**Analyzing the expected revenue of the first-price and** second-price (Vickrey) auctions • First-price auction: probability of there not being a bid higher than b is (bn/(n-1))n (for b < (n-1)/n) • This is the cumulative density function of the highest bid • Probability density function is the derivative, that is, it is nbn-1(n/(n-1))n • Expected value of highest bid is • n(n/(n-1))n∫(n-1)/nbndb = (n-1)/(n+1) • Second-price auction: probability of there not being two bids higher than b is bn + nbn-1(1-b) • This is the cumulative density function of the second-highest bid • Probability density function is the derivative, that is, it is nbn-1 + n(n-1)bn-2(1-b) - nbn-1 = n(n-1)(bn-2 - bn-1) • Expected value is (n-1) - n(n-1)/(n+1) = (n-1)/(n+1)

**Revenue equivalence theorem** • Suppose valuations for the single item are drawn i.i.d. from a continuous distribution over [L, H] (with no “gaps”), and agents are risk-neutral • Then, any two auction mechanisms that • in equilibrium always allocate the item to the bidder with the highest valuation, and • give an agent with valuation L an expected utility of 0, • will lead to the same expected revenue for the auctioneer

**(As an aside) what if bidders are not risk-neutral?** • Behavior in second-price/English/Japanese does not change, but behavior in first-price/Dutch does • Risk averse: first price/Dutch will get higher expected revenue than second price/Japanese/English • Risk seeking: second price/Japanese/English will get higher expected revenue than first price/Dutch

**(As an aside) interdependent valuations** • E.g. bidding on drilling rights for an oil field • Each bidder i has its own geologists who do tests, based on which the bidder assesses an expected value vi of the field • If you win, it is probably because the other bidders’ geologists’ tests turned out worse, and the oil field is not actually worth as much as you thought • The so-called winner’s curse • Hence, bidding vi is no longer a dominant strategy in the second-price auction • In English and Japanese auctions, you can update your valuation based on other agents’ bids, so no longer equivalent to second-price • In these settings, English (or Japanese) > second-price > first-price/Dutch in terms of revenue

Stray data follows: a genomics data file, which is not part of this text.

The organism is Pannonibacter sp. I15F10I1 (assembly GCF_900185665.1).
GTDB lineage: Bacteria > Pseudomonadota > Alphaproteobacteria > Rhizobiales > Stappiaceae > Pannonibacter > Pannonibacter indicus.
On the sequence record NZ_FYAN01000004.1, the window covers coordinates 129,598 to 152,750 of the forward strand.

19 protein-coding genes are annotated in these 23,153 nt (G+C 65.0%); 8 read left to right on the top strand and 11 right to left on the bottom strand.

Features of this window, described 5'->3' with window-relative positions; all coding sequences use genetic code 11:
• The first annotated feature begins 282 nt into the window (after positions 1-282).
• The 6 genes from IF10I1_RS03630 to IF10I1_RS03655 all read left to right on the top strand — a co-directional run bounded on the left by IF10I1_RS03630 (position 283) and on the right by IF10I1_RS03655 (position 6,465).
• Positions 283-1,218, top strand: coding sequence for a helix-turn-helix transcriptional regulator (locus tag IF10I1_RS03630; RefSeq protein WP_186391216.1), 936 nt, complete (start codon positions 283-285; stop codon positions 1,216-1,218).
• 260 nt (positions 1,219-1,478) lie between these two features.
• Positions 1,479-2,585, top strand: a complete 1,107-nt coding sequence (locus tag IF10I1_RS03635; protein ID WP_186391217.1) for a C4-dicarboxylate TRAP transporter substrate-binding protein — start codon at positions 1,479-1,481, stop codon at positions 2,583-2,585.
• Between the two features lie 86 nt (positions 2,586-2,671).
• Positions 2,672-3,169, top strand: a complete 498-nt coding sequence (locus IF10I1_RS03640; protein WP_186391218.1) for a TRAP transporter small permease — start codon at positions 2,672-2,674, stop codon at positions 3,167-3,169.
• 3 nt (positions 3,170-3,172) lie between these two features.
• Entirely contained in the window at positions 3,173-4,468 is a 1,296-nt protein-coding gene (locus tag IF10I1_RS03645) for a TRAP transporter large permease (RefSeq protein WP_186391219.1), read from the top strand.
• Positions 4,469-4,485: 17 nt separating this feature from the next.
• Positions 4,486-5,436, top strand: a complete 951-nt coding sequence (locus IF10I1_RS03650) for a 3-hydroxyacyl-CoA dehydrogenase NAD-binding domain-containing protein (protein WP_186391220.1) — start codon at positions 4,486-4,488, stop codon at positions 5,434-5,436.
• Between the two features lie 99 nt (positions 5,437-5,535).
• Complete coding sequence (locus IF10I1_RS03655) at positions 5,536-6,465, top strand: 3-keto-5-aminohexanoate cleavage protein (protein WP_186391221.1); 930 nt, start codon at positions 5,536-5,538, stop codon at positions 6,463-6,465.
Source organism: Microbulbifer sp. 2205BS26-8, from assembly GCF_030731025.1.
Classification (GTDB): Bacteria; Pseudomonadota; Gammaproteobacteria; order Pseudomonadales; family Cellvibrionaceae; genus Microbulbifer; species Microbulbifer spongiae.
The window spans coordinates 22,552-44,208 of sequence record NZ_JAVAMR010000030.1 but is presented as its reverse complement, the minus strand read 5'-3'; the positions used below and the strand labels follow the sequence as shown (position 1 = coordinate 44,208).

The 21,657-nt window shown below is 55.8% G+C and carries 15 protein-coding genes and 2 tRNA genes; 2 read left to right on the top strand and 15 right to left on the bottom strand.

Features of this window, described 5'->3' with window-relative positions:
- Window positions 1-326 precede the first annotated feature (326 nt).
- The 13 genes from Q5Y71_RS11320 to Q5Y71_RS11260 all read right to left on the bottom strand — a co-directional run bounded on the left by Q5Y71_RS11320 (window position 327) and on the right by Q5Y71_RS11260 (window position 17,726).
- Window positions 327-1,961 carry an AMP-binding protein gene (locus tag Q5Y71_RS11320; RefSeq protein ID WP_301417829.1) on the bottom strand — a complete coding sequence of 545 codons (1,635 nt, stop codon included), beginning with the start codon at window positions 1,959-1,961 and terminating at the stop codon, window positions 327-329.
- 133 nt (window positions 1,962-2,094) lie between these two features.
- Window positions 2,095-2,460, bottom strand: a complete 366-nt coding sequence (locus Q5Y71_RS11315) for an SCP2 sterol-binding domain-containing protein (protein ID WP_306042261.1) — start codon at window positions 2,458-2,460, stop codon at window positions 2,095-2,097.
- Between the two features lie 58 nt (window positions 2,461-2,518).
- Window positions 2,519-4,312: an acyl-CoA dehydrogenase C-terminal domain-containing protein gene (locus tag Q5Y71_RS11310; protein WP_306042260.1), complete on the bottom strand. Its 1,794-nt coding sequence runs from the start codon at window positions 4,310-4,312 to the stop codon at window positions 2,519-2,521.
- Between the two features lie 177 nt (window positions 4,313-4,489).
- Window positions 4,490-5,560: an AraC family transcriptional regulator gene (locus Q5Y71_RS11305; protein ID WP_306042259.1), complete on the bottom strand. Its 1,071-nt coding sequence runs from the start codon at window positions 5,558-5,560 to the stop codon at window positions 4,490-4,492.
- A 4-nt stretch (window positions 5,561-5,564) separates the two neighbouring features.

**Expected-revenue maximizing (“optimal”) auctions** [Myerson 81] • Vickrey auction does not maximize expected revenue • E.g. with only one bidder, better off making a take-it-or-leave-it offer (or equivalently setting a reserve price) • Suppose agent i draws valuation from probability density function fi (cumulative density Fi) • Bidder’s virtual valuationψi(vi)= vi - (1 - Fi(vi))/fi(vi) • Under certain conditions, this is increasing; assume this • The bidder with the highest virtual valuation (according to his reported valuation) wins (unless all virtual valuations are below 0, in which case nobody wins) • Winner pays value of lowest bid that would have made him win • E.g. if all bidders draw uniformly from [0, 1], Myerson auction = second-price auction with reserve price ½

**Vickrey auction without a seller** v( ) = 4 ) = 2 ) = 3 v( v( pays 3 (money wasted!)

**Can we redistribute the payment?** Idea: give everyone 1/n of the payment ) = 4 v( ) = 2 ) = 3 v( v( receives 1 receives 1 pays 3 receives 1 not strategy-proof Bidding higher can increase your redistribution payment

**Incentive compatible redistribution[Bailey 97, Porter et al.** 04, Cavallo 06] Idea: give everyone 1/n of second-highest other bid ) = 4 v( v( ) = 2 v( ) = 3 receives 2/3 receives 1 pays 3 receives 2/3 2/3 wasted (22%) Strategy-proof Your redistribution does not depend on your bid; incentives are the same as in Vickrey

**R1 = V3/n** R2 = V3/n R3 = V2/n R4 = V2/n ... Rn-1= V2/n Rn = V2/n Bailey-Cavallo mechanism… • Bids: V1≥V2≥V3≥... ≥Vn≥0 • First run Vickrey auction • Payment is V2 • First two bidders receiveV3/n • Remaining bidders receive V2/n • Total redistributed:2V3/n+(n-2)V2/n Is this the best possible?

**R1 = V3/(n-2) - 2/[(n-2)(n-3)]V4** R2 = V3/(n-2) - 2/[(n-2)(n-3)]V4 R3 = V2/(n-2) - 2/[(n-2)(n-3)]V4 R4 = V2/(n-2) - 2/[(n-2)(n-3)]V3 ... Rn-1= V2/(n-2) - 2/[(n-2)(n-3)]V3 Rn = V2/(n-2) - 2/[(n-2)(n-3)]V3 Another redistribution mechanism • Bids: V1≥V2≥V3≥V4≥... ≥Vn≥0 • First run Vickrey • Redistribution: Receive 1/(n-2) * second-highest other bid, - 2/[(n-2)(n-3)] third-highest other bid • Total redistributed: V2-6V4/[(n-2)(n-3)] Idea pursued further in Guo & Conitzer 07 / Moulin 07